24On and on they went, weary and footsore, and traversed many a mile of that sylvan solitude when they stumbled upon the wounded body of the brave though dying Jalayu. That gallant bird king narrated the whole history of Sita’s forcible carrying away by the benighted Ravana and breathed his last in the presence of the divine brothers (Rama and Lakshmana). They collected the cast-off leaves and twigs of the forest, exhumed the dead body of the godly Jatayu, performed the last earthly rites to his mortal remains, and trended their way to the South.
25While there, Rama entered into a friendly compact with Sugriva, the brother of the monkey king Vali, and showed his skill in archery by shooting through the trunks of seven Tala trees. Then he killed Vali and made over the sovereignty of the monkey-land Kishkindha to his brother Sugriva.
26-28And quartered himself with his beloved Lakshmana in the outskirts of the Mount Risyamuka. Then Sugriva commissioned the leaders of his monkey-troops to search for Sita in all directions, and the huge monkey-generals, with their bodies mountain high, went out north, south, east and west in quest of the sunny bride of the solar race. In vain did they search every stream or riverbank, hill or dale, forest or hamlet, and at last while deliberating suicide in despair they saw Sampan.
29Hanuman, the greatest of the monkey generals, having got the information from Sampan, leapt over the sea, which is hundreds of miles wide, wide, and forms the abode of monsters.
30-31He saw the lovely Janaki imprisoned in the forest of Asoka trees, chastised by its female guards who had been pressing her hard to share the bed of Ravana, and harshly rousing her up from her revelry of Rama’s company.
32-33aThe monkey-general dropped down to Sita t e signet ring of Rams and asked her about her health. “Do not be dejected, O Maithili,” observed that gallant monkey, but rather give me something of yours which my master RAM might cherish as a sweet mement of love. Do not be frightened, O Maithili, for I am the servant of Rama.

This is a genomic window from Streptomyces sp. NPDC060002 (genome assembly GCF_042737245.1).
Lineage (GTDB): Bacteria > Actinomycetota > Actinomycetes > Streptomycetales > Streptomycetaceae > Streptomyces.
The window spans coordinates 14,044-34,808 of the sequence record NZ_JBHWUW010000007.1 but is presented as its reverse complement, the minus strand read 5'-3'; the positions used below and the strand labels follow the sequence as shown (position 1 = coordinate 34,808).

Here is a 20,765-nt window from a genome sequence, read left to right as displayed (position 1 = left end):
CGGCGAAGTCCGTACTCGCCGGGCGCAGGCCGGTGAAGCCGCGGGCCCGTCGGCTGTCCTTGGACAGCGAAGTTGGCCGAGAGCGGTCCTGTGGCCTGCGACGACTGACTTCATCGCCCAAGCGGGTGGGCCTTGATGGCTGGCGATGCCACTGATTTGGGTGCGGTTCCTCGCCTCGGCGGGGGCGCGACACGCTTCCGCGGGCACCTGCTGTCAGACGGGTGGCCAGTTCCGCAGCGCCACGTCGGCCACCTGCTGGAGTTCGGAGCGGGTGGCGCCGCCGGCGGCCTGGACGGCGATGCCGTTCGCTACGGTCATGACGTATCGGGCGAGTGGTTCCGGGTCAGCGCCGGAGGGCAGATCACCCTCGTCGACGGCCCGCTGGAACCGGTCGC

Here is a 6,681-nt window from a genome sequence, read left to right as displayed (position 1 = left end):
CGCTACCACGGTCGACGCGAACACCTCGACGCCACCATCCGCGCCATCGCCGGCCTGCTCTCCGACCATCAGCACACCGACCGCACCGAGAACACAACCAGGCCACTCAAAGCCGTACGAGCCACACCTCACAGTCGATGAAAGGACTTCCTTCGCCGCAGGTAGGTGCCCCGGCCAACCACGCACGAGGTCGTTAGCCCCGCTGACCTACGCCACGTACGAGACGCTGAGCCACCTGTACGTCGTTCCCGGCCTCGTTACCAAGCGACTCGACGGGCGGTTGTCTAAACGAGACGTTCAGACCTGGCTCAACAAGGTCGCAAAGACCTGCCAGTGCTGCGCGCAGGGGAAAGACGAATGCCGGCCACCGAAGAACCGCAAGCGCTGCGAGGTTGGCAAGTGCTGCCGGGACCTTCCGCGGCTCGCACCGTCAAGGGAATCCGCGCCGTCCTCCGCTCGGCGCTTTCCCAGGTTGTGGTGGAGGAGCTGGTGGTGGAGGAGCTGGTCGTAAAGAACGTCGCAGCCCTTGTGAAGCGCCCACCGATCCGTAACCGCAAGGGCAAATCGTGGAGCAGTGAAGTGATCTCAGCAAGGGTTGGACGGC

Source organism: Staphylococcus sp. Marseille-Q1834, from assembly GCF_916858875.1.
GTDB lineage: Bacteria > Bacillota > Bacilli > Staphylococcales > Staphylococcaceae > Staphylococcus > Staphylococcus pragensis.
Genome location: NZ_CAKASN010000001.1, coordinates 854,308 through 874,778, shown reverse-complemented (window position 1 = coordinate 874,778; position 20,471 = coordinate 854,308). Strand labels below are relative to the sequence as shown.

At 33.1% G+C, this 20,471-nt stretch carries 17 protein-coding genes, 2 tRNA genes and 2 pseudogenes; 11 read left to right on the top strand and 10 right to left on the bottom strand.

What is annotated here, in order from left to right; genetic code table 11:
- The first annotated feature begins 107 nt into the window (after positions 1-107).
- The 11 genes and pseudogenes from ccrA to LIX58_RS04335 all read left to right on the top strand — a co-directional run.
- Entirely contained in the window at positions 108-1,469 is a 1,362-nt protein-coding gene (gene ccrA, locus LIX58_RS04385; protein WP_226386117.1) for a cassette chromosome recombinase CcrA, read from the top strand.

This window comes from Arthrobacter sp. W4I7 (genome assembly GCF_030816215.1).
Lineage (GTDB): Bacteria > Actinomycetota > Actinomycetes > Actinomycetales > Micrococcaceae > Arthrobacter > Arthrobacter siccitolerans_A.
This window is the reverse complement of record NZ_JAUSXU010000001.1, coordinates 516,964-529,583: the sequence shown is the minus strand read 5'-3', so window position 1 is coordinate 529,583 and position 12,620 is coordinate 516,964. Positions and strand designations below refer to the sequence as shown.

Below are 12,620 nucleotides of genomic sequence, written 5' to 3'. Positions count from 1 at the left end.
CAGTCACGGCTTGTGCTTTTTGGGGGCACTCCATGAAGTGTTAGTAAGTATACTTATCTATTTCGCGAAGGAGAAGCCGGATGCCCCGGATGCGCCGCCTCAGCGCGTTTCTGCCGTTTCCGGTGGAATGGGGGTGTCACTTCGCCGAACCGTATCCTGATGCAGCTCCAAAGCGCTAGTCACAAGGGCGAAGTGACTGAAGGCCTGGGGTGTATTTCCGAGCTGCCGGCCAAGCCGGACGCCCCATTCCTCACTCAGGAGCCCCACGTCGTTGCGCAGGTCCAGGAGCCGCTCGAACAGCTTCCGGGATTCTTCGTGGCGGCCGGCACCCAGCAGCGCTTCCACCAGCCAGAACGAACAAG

33b-35aWhereupon Sita unfastened a jewel from her chignon, made it over to Hanuman, and asked him to request Rama to succour her immediately after his return to Rama’s residence (Rishyamuka). Hanuman gladly ascended to her request, and thereafter began to destroy the pleasure garden of Ravana, killing prince Aksha and many a Rakshasa soldier in the act.
35b-36aA Brahmastra cast by Indrajita hit him hard and left him a captive in the hands of Rakshasas, who dragged him in fetters to the presence of Ravana. Hanuman said, “I am a servant of Rama. Return to him, O miscreant, his faithful Maithili.
36b-37Ravana, madly infuriated by these observations ordered to bum the tail of the monkey general, and, by wildly lashing his burning tail against the thatched roofs of Lanka, instantaneously set the whole city on fire. Having consumed Lanka with fire, then monkey general returned to the side of Rama and reported to him of his having eaten mango and of the general conflagration that broke out in Rama through his own instrumentality.
38-40He made over to him the head gem of Sita, and Rama with Lakshmana, Hanuman and his monkey-army with its generals and officers, marched in the direction of Lanka. Meanwhile Vibhishana sighted by his brother Ravana, went over to Rama’s side and made a common cause with him. After that, Rama caused a bridge to be built across the ocean with · the help of the monkey general Nala and crossed over with his whole army and officers to the Isle of Lanka.
41-43aHe viewed the splendid prospect of the Island from the summit of the Hill Suvela, where he fixed his quarter for the day. Then the monkey generals Nila, Angada, Nala, Dhuma, Dhomraksha, Jambavana, Munda, Dvividha and others set to demolish the fortifications of the city (Lanka) and killed many leaders of the Rakshasa-army.
43b-45Rama and Lakshmana destroyed, with the help of their monkey-army, many an eminent Rakshasa hero of gigantic stature and black as the sable collyrium of death, such as Vidyutjihva, Dhumraksha, Devantaka, Narantaka, Mahodara, Mahaparsva, Atikaya, Kumbha, Nikumbha, Matta, Makaraksha, and Akampana.
46After that, Lakshmana defeated and killed in a single combat, the redoubtable Indrajita, and Rama having severed with his arrows the twenty arms of Ravana, subsequently killed him in battle.
47Sita gave ample proof of her chastity and came unscathed out of an Ordeal of Fire. Sita, thus purified by Fire, ascended the aerial car with her beloved consort, and the whole monkey-army, jubilant, and elated with victory, followed its gracious leader to his capital at Ayodhya.
48Rama ruled the country for eleven thousand years and protected his subjects with paternal love and care. He undertook and accomplished the celebration of ten Horse Sacrifices in succession and offered oblations to his departed manes at the shrine of Gayasirsa.
49-51He was blessed with two sons named Lava and Kusa. It was in his reign that the holy Sage Bharata first organized dramatic performances, and Satrughna killed the demon Lavana. Rama heard the origin of the Raksasas narrated to him by the holy Agastya. Having made over the sovereignty to his sons Lava and Kusa, Rama made his exit from the world at the close of a glorious though chequered life, dedicated exclusively to the furtherance of good therein.